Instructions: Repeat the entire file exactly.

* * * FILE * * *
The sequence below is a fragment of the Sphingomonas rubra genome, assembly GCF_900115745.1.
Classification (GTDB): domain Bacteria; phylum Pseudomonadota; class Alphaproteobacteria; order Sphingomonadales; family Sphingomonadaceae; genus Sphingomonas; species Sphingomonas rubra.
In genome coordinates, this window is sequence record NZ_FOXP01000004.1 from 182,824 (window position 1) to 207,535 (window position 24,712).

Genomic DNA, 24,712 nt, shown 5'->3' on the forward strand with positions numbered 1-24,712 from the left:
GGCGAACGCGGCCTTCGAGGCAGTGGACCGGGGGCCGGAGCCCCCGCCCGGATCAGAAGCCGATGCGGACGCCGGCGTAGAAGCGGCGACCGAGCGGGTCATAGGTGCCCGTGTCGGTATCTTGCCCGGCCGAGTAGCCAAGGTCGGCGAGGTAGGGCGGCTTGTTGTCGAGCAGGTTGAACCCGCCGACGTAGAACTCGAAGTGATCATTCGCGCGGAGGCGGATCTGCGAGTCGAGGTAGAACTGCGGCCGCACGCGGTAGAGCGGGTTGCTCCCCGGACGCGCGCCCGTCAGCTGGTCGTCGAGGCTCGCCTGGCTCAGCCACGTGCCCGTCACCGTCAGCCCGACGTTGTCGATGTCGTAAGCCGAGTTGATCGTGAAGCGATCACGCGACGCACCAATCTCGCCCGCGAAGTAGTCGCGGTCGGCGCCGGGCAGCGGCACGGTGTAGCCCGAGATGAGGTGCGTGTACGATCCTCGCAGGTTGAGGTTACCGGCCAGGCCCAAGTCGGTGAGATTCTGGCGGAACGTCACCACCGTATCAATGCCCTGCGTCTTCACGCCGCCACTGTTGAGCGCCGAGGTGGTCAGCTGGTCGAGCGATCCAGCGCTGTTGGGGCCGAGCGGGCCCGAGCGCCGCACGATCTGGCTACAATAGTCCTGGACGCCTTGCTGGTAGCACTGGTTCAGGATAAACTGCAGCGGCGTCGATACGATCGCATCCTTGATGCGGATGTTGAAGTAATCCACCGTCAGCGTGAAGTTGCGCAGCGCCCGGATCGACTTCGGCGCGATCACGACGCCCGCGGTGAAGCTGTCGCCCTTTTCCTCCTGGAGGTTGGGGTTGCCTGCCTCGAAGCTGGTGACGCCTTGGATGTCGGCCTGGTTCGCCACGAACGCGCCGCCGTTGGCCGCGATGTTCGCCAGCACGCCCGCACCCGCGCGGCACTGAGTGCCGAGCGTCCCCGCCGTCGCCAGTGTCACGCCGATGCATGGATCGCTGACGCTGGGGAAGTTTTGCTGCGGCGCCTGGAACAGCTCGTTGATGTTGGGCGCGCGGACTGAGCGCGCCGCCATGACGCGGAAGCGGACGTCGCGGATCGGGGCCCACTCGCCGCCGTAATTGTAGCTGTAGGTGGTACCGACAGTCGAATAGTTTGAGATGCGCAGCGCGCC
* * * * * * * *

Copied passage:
The sequence below is a fragment of the Sphingomonas rubra genome, assembly GCF_900115745.1.
Classification (GTDB): domain Bacteria; phylum Pseudomonadota; class Alphaproteobacteria; order Sphingomonadales; family Sphingomonadaceae; genus Sphingomonas; species Sphingomonas rubra.
In genome coordinates, this window is sequence record NZ_FOXP01000004.1 from 182,824 (window position 1) to 207,535 (window position 24,712).

Genomic DNA, 24,712 nt, shown 5'->3' on the forward strand with positions numbered 1-24,712 from the left:
GGCGAACGCGGCCTTCGAGGCAGTGGACCGGGGGCCGGAGCCCCCGCCCGGATCAGAAGCCGATGCGGACGCCGGCGTAGAAGCGGCGACCGAGCGGGTCATAGGTGCCCGTGTCGGTATCTTGCCCGGCCGAGTAGCCAAGGTCGGCGAGGTAGGGCGGCTTGTTGTCGAGCAGGTTGAACCCGCCGACGTAGAACTCGAAGTGATCATTCGCGCGGAGGCGGATCTGCGAGTCGAGGTAGAACTGCGGCCGCACGCGGTAGAGCGGGTTGCTCCCCGGACGCGCGCCCGTCAGCTGGTCGTCGAGGCTCGCCTGGCTCAGCCACGTGCCCGTCACCGTCAGCCCGACGTTGTCGATGTCGTAAGCCGAGTTGATCGTGAAGCGATCACGCGACGCACCAATCTCGCCCGCGAAGTAGTCGCGGTCGGCGCCGGGCAGCGGCACGGTGTAGCCCGAGATGAGGTGCGTGTACGATCCTCGCAGGTTGAGGTTACCGGCCAGGCCCAAGTCGGTGAGATTCTGGCGGAACGTCACCACCGTATCAATGCCCTGCGTCTTCACGCCGCCACTGTTGAGCGCCGAGGTGGTCAGCTGGTCGAGCGATCCAGCGCTGTTGGGGCCGAGCGGGCCCGAGCGCCGCACGATCTGGCTACAATAGTCCTGGACGCCTTGCTGGTAGCACTGGTTCAGGATAAACTGCAGCGGCGTCGATACGATCGCATCCTTGATGCGGATGTTGAAGTAATCCACCGTCAGCGTGAAGTTGCGCAGCGCCCGGATCGACTTCGGCGCGATCACGACGCCCGCGGTGAAGCTGTCGCCCTTTTCCTCCTGGAGGTTGGGGTTGCCTGCCTCGAAGCTGGTGACGCCTTGGATGTCGGCCTGGTTCGCCACGAACGCGCCGCCGTTGGCCGCGATGTTCGCCAGCACGCCCGCACCCGCGCGGCACTGAGTGCCGAGCGTCCCCGCCGTCGCCAGTGTCACGCCGATGCATGGATCGCTGACGCTGGGGAAGTTTTGCTGCGGCGCCTGGAACAGCTCGTTGATGTTGGGCGCGCGGACTGAGCGCGCCGCCATGACGCGGAAGCGGACGTCGCGGATCGGGGCCCACTCGCCGCCGTAATTGTAGCTGTAGGTGGTACCGACAGTCGAATAGTTTGAGATGCGCAGCGCGCC